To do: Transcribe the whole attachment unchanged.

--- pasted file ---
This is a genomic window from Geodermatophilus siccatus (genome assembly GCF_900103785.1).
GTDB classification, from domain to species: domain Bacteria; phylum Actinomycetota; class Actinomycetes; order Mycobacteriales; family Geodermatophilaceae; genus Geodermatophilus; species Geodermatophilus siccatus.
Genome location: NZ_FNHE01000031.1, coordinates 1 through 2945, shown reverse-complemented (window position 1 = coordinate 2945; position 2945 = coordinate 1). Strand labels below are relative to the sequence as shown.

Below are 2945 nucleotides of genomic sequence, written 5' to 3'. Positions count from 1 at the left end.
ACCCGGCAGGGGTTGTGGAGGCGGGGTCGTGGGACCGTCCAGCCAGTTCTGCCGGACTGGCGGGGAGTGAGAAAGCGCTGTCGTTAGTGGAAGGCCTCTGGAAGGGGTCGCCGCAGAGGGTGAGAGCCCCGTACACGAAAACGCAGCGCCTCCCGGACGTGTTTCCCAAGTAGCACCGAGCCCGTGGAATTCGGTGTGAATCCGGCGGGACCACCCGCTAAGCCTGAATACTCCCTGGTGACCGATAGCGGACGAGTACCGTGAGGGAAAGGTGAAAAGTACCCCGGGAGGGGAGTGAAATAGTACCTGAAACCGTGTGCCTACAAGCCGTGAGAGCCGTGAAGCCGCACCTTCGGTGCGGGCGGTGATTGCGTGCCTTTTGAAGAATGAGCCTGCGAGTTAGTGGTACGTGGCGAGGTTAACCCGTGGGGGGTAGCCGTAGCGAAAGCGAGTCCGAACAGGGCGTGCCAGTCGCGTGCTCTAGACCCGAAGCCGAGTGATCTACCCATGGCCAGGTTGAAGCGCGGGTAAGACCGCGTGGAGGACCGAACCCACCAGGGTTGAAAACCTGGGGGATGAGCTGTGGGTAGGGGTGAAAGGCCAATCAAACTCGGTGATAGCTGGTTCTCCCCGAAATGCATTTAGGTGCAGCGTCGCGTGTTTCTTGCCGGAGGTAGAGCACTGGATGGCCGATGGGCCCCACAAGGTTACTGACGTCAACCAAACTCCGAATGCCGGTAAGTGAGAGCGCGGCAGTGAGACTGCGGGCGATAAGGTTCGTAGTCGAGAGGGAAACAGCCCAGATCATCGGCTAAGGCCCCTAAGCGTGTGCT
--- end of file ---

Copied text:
This is a genomic window from Geodermatophilus siccatus (genome assembly GCF_900103785.1).
GTDB classification, from domain to species: domain Bacteria; phylum Actinomycetota; class Actinomycetes; order Mycobacteriales; family Geodermatophilaceae; genus Geodermatophilus; species Geodermatophilus siccatus.
Genome location: NZ_FNHE01000031.1, coordinates 1 through 2945, shown reverse-complemented (window position 1 = coordinate 2945; position 2945 = coordinate 1). Strand labels below are relative to the sequence as shown.

Below are 2945 nucleotides of genomic sequence, written 5' to 3'. Positions count from 1 at the left end.
ACCCGGCAGGGGTTGTGGAGGCGGGGTCGTGGGACCGTCCAGCCAGTTCTGCCGGACTGGCGGGGAGTGAGAAAGCGCTGTCGTTAGTGGAAGGCCTCTGGAAGGGGTCGCCGCAGAGGGTGAGAGCCCCGTACACGAAAACGCAGCGCCTCCCGGACGTGTTTCCCAAGTAGCACCGAGCCCGTGGAATTCGGTGTGAATCCGGCGGGACCACCCGCTAAGCCTGAATACTCCCTGGTGACCGATAGCGGACGAGTACCGTGAGGGAAAGGTGAAAAGTACCCCGGGAGGGGAGTGAAATAGTACCTGAAACCGTGTGCCTACAAGCCGTGAGAGCCGTGAAGCCGCACCTTCGGTGCGGGCGGTGATTGCGTGCCTTTTGAAGAATGAGCCTGCGAGTTAGTGGTACGTGGCGAGGTTAACCCGTGGGGGGTAGCCGTAGCGAAAGCGAGTCCGAACAGGGCGTGCCAGTCGCGTGCTCTAGACCCGAAGCCGAGTGATCTACCCATGGCCAGGTTGAAGCGCGGGTAAGACCGCGTGGAGGACCGAACCCACCAGGGTTGAAAACCTGGGGGATGAGCTGTGGGTAGGGGTGAAAGGCCAATCAAACTCGGTGATAGCTGGTTCTCCCCGAAATGCATTTAGGTGCAGCGTCGCGTGTTTCTTGCCGGAGGTAGAGCACTGGATGGCCGATGGGCCCCACAAGGTTACTGACGTCAACCAAACTCCGAATGCCGGTAAGTGAGAGCGCGGCAGTGAGACTGCGGGCGATAAGGTTCGTAGTCGAGAGGGAAACAGCCCAGATCATCGGCTAAGGCCCCTAAGCGTGTGCT